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wolf (wlf)
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n.pl. wolves(wlvz)
1.
a. Any of several carnivorous mammals of the genus Canis, especially the gray wolf of northern regions, that typically live and hunt in packs.
b. The fur of such an animal.
c. Any of various similar or related mammals, such as the hyena.
2. The destructive larva of any of various moths, beetles, or flies.
3. One that is regarded as predatory, rapacious, and fierce.
4. Slang A man who habitually makes aggressive sexual advances to women.
5. Music
a. A harshness in some tones of a bowed stringed instrument produced by defective vibration.
b. Dissonance in perfect fifths on a keyboard instrument tuned to a system of unequal temperament.
tr.v.wolfed, wolf·ing, wolfs
To eat greedily or voraciously:"The town's big shots were ... wolfing down the buffet"(Ralph Ellison).
Idioms:
wolf at the door
Creditors or a creditor.
wolf in sheep's clothing
One who feigns congeniality while actually holding malevolent intentions.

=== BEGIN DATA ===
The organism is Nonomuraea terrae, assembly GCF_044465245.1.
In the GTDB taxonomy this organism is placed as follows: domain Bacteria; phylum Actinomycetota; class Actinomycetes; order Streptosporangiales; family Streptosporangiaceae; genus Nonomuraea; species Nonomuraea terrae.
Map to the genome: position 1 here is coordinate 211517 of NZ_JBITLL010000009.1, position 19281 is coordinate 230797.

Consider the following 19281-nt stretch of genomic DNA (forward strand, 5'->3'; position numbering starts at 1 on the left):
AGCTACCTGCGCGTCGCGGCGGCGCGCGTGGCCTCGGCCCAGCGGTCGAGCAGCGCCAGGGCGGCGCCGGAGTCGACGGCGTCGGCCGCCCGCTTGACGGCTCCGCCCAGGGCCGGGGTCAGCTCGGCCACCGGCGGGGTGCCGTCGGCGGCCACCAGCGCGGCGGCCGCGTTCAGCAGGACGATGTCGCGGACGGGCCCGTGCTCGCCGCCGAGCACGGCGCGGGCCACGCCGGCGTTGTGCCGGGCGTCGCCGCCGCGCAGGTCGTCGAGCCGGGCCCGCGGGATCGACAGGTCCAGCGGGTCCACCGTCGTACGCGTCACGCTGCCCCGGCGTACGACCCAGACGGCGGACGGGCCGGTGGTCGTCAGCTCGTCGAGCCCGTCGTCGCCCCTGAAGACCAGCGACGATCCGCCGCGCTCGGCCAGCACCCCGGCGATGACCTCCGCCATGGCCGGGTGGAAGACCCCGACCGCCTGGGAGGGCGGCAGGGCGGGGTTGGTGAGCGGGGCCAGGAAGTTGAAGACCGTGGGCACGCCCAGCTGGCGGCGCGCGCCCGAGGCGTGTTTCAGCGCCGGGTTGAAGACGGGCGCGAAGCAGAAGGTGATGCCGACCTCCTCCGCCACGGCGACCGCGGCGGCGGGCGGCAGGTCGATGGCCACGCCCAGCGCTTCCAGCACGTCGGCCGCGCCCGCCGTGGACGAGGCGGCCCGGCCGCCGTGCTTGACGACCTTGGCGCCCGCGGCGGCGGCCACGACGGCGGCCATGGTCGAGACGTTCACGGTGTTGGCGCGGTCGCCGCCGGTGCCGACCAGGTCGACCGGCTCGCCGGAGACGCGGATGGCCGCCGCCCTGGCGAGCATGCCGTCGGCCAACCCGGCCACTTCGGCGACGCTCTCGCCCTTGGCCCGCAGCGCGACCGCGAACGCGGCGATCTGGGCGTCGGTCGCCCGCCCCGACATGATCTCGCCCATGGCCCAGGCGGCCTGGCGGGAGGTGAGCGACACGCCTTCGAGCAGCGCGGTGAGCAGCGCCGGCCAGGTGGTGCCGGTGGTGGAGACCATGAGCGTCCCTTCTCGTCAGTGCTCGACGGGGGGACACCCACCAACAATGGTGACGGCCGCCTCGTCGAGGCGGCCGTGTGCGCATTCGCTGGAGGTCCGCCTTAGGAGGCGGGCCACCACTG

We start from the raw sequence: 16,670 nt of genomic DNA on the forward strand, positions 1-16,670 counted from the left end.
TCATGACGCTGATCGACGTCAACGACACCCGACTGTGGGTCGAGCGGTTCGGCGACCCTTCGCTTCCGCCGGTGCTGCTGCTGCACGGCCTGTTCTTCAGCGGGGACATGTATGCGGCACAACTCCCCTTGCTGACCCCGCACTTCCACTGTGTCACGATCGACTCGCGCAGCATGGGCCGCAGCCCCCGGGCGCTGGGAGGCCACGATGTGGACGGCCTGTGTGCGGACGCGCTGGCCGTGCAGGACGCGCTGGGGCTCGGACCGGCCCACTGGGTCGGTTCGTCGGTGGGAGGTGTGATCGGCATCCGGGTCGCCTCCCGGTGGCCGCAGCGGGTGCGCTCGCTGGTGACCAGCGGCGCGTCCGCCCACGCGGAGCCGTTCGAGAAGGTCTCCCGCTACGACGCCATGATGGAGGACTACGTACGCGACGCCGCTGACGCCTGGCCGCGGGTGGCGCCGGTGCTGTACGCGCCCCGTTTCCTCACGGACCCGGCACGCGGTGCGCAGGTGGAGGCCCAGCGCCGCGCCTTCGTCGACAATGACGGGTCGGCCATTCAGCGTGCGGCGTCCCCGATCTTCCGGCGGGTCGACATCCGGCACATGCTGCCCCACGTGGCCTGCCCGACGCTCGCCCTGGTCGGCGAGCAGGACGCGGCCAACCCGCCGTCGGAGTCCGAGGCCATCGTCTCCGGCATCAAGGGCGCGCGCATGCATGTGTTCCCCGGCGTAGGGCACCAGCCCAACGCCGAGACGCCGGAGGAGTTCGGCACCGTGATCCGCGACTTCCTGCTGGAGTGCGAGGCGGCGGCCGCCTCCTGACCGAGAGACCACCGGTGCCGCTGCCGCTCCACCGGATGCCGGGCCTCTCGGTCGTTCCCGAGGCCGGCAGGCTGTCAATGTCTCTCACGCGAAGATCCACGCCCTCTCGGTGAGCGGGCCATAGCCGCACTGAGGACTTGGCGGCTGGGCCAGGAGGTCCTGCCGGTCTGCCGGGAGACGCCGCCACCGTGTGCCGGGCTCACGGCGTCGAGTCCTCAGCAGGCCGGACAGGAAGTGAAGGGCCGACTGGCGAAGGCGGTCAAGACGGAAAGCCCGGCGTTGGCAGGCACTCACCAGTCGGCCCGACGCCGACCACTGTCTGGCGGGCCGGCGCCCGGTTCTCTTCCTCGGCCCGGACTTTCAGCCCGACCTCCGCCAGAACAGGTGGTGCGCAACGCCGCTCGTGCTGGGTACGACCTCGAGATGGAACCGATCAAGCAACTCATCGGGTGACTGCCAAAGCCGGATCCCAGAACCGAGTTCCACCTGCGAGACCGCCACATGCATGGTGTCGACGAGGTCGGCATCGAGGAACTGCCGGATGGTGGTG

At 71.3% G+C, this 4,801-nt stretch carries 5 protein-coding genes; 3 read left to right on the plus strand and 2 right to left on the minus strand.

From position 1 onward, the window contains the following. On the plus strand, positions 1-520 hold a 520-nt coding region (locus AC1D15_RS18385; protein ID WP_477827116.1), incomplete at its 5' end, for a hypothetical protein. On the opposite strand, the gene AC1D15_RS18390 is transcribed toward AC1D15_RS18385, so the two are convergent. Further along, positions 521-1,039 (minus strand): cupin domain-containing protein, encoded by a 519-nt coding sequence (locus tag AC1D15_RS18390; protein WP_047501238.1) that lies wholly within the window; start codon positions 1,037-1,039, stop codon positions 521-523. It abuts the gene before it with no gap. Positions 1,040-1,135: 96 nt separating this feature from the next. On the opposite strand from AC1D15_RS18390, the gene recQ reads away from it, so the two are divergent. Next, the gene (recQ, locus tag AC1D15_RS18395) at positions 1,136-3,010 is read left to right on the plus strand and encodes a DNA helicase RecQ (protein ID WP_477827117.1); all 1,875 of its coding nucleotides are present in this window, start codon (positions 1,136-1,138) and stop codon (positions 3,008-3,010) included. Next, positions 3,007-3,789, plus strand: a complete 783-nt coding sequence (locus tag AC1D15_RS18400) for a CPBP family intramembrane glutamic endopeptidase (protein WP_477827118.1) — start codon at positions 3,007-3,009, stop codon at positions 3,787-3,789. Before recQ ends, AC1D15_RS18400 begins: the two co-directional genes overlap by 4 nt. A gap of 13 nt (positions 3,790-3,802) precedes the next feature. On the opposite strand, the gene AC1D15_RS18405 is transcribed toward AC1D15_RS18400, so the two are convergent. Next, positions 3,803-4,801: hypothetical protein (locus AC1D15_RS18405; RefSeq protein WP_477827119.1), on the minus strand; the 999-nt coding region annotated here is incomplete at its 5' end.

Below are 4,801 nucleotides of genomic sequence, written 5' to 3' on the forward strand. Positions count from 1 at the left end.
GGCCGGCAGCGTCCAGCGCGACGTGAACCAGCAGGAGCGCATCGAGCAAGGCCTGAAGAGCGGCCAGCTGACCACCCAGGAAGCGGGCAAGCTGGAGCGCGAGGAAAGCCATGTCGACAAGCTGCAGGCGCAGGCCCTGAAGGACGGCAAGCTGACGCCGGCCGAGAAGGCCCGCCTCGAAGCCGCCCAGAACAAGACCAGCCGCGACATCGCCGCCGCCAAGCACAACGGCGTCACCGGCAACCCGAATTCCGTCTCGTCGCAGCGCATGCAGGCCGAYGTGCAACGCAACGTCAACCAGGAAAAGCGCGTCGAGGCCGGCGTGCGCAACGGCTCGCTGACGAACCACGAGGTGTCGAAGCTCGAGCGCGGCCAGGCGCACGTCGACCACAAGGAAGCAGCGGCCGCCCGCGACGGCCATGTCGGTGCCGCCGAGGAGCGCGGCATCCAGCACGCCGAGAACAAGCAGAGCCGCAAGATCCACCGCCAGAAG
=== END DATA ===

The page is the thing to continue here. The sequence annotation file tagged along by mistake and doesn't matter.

[Middle English, fromOld Englishwulf; see wkwo- in the Appendix of Indo-European roots.]
(click for a larger image)
wolf
gray wolf
Canis lupus

The American Heritage® Dictionary of the English Language, Fifth Edition copyright ©2017 by Houghton Mifflin Harcourt Publishing Company. All rights reserved.
 
Wolf (vôlf), Hugo 1860-1903.
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Austrian composer known for his musical settings of the poetry of Goethe and Italian and Spanish writers and for the opera Der Corregidor (1895).

The American Heritage® Dictionary of the English Language, Fifth Edition copyright ©2017 by Houghton Mifflin Harcourt Publishing Company. All rights reserved.
 

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